And what is the source of your real (or AWAD) name? What does it mean? Why did you choose it? and would you consider it a name for you self, your children, or your grandchildren?


#20827 03/01/01 07:12 PM
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And what is the source of your real (or AWAD) name? What does it mean? Why did you choose it? and would you consider it a name for you self, your children, or your grandchildren?

Per your private request and the note above from your posting... YES, I do know the origin of my name... though, technically, my name is Suzanne - named for one grandmother (Susie) and one greatgrandmother (Susannah)... having lived in Israel for the better part of the past 20 years, I'm used to the name Shoshannah now and really love it!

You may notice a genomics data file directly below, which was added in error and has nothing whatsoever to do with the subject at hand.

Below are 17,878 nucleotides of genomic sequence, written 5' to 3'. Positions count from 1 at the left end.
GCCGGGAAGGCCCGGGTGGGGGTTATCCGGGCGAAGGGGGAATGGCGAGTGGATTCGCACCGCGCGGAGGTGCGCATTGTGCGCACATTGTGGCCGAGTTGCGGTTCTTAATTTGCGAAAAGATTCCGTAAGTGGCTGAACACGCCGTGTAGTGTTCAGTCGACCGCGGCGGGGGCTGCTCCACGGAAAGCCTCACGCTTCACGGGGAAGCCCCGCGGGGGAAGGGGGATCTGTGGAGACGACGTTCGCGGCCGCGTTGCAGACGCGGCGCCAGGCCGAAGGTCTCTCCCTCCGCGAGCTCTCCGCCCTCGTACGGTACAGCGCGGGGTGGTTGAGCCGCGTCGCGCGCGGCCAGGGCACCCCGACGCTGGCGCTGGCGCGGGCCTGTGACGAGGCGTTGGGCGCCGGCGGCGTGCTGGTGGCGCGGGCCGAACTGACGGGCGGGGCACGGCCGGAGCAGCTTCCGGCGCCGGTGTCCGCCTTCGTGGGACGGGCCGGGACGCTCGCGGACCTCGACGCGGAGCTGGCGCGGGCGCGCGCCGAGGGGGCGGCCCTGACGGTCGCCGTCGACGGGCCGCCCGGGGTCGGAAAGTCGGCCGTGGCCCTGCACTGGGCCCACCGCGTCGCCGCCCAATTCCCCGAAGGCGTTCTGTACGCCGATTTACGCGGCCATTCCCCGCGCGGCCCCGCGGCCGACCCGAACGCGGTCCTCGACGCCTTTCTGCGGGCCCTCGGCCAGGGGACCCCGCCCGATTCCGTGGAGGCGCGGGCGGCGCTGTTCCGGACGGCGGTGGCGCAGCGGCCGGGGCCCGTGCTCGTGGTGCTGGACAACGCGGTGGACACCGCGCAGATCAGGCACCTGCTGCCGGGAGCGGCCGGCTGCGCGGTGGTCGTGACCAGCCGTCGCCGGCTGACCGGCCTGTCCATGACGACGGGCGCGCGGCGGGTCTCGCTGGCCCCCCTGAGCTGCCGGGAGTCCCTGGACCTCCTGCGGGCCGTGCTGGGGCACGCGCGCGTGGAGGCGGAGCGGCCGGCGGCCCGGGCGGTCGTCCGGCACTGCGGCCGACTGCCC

By the way, the name 'Susannah' also appears in the New Testament (Gospel of Luke chapter 8, verse 3)... but the most interesting story about the name I heard from the cab driver who drove me to Kennedy Airport waaaaaay back in 1979 when I was on my way to Israel for the very first time... he asked where I was going and I said Israel (he got so excited, he almost ran off the road...) and then asked my name, so I said "Shoshannah" and again, he almost ran off the road. Then, his voice got very quiet and sweet sounding and he asked if I knew what the name meant. I said, well, I think it's a 'rose'. "Oh yes," he replied, "but more than that. It's in a special old Jewish prayer which goes something like this: the Shoshannah is the most beautiful flower in the all the earth, the one that stands out from among the thorns and to which, all other flowers are drawn." You can imagine how that made ME feel!